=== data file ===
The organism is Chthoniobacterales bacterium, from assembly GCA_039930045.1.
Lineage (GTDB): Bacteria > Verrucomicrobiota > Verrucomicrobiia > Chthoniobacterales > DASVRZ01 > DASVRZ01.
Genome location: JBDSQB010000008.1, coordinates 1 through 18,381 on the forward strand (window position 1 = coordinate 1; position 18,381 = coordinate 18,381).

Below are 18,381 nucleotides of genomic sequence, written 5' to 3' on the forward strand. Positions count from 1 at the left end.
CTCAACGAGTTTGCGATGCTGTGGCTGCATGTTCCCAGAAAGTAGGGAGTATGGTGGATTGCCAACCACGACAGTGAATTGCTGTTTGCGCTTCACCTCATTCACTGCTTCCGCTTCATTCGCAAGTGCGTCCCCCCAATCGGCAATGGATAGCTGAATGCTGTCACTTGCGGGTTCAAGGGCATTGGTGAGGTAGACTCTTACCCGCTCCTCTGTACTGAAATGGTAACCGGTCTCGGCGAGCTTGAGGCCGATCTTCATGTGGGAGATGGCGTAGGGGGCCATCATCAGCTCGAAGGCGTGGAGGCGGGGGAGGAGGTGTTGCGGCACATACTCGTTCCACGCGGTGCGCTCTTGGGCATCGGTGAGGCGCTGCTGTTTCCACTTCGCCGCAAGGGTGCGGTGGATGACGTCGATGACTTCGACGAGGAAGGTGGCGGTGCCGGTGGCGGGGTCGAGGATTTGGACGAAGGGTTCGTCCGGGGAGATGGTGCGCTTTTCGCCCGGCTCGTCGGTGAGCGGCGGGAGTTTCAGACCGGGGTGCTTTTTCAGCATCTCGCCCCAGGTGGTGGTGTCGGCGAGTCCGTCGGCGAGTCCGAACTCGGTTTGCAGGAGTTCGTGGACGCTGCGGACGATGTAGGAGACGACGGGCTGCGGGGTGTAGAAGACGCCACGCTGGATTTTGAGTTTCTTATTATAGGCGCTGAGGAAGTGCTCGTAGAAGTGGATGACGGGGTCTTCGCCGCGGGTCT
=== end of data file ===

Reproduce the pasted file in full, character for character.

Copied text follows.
The organism is Chthoniobacterales bacterium, from assembly GCA_039930045.1.
Lineage (GTDB): Bacteria > Verrucomicrobiota > Verrucomicrobiia > Chthoniobacterales > DASVRZ01 > DASVRZ01.
Genome location: JBDSQB010000008.1, coordinates 1 through 18,381 on the forward strand (window position 1 = coordinate 1; position 18,381 = coordinate 18,381).

Below are 18,381 nucleotides of genomic sequence, written 5' to 3' on the forward strand. Positions count from 1 at the left end.
CTCAACGAGTTTGCGATGCTGTGGCTGCATGTTCCCAGAAAGTAGGGAGTATGGTGGATTGCCAACCACGACAGTGAATTGCTGTTTGCGCTTCACCTCATTCACTGCTTCCGCTTCATTCGCAAGTGCGTCCCCCCAATCGGCAATGGATAGCTGAATGCTGTCACTTGCGGGTTCAAGGGCATTGGTGAGGTAGACTCTTACCCGCTCCTCTGTACTGAAATGGTAACCGGTCTCGGCGAGCTTGAGGCCGATCTTCATGTGGGAGATGGCGTAGGGGGCCATCATCAGCTCGAAGGCGTGGAGGCGGGGGAGGAGGTGTTGCGGCACATACTCGTTCCACGCGGTGCGCTCTTGGGCATCGGTGAGGCGCTGCTGTTTCCACTTCGCCGCAAGGGTGCGGTGGATGACGTCGATGACTTCGACGAGGAAGGTGGCGGTGCCGGTGGCGGGGTCGAGGATTTGGACGAAGGGTTCGTCCGGGGAGATGGTGCGCTTTTCGCCCGGCTCGTCGGTGAGCGGCGGGAGTTTCAGACCGGGGTGCTTTTTCAGCATCTCGCCCCAGGTGGTGGTGTCGGCGAGTCCGTCGGCGAGTCCGAACTCGGTTTGCAGGAGTTCGTGGACGCTGCGGACGATGTAGGAGACGACGGGCTGCGGGGTGTAGAAGACGCCACGCTGGATTTTGAGTTTCTTATTATAGGCGCTGAGGAAGTGCTCGTAGAAGTGGATGACGGGGTCTTCGCCGCGGGTCT